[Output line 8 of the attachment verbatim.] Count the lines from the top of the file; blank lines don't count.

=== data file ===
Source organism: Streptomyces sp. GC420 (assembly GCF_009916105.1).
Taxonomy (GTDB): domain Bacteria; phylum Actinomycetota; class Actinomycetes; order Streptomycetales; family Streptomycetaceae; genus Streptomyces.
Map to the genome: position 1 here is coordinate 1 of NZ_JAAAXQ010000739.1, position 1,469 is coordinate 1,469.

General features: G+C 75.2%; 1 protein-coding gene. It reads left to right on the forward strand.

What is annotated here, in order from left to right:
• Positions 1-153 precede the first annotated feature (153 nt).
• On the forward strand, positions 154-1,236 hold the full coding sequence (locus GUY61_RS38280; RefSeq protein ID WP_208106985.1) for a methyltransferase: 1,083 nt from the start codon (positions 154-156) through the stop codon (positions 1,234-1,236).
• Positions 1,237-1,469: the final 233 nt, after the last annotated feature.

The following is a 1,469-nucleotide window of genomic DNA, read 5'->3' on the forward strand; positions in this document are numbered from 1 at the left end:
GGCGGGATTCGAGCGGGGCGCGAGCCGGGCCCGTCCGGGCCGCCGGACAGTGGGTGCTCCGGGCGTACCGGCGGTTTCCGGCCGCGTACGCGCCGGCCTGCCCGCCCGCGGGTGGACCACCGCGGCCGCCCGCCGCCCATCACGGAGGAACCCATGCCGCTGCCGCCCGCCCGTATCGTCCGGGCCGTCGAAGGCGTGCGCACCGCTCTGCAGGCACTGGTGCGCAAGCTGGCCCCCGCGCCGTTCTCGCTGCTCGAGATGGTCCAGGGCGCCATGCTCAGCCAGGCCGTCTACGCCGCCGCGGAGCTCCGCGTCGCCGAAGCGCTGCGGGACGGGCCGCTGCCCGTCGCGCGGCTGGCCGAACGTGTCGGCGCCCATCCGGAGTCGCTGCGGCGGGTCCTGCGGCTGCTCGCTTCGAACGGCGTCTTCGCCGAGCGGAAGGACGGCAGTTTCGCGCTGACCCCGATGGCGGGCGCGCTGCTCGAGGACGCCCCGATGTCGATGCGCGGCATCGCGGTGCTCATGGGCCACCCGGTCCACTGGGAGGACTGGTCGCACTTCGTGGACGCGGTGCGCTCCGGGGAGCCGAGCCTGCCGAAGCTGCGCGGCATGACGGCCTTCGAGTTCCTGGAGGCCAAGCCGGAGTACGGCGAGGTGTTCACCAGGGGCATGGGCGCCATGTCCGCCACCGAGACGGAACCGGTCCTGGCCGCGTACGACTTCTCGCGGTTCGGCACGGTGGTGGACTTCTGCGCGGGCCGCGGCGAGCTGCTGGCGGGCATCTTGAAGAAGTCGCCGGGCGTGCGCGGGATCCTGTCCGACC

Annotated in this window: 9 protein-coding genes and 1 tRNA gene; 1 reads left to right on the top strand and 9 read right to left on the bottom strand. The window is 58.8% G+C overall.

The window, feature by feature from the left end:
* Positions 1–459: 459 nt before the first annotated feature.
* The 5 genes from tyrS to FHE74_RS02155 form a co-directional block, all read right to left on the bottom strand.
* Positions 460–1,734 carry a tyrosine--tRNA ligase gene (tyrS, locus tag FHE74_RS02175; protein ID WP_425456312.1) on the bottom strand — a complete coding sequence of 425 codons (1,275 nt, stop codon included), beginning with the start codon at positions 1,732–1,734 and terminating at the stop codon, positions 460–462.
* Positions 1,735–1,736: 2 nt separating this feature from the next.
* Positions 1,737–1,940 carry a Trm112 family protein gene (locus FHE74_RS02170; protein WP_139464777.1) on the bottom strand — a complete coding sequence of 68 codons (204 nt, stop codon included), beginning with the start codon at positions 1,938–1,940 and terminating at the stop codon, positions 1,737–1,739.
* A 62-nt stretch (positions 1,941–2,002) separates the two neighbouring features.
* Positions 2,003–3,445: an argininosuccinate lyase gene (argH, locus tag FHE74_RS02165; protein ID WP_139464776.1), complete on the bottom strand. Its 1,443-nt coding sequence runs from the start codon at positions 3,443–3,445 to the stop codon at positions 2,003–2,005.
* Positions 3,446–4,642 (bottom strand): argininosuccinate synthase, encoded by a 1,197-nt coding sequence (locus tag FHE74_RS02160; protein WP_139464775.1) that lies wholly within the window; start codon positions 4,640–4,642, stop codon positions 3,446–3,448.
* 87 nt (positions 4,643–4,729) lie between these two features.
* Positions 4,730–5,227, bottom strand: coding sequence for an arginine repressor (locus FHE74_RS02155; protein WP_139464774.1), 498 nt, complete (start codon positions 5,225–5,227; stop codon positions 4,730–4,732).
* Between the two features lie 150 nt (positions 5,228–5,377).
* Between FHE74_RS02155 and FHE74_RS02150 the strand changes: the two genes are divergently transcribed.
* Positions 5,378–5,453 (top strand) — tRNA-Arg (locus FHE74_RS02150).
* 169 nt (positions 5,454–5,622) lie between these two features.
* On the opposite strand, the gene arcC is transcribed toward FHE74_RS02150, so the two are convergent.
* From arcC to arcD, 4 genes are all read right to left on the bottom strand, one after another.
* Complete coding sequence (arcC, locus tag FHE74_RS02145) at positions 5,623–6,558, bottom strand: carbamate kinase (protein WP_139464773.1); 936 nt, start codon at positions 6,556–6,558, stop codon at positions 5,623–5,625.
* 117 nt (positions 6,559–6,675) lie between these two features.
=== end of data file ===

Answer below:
• Positions 1,237-1,469: the final 233 nt, after the last annotated feature.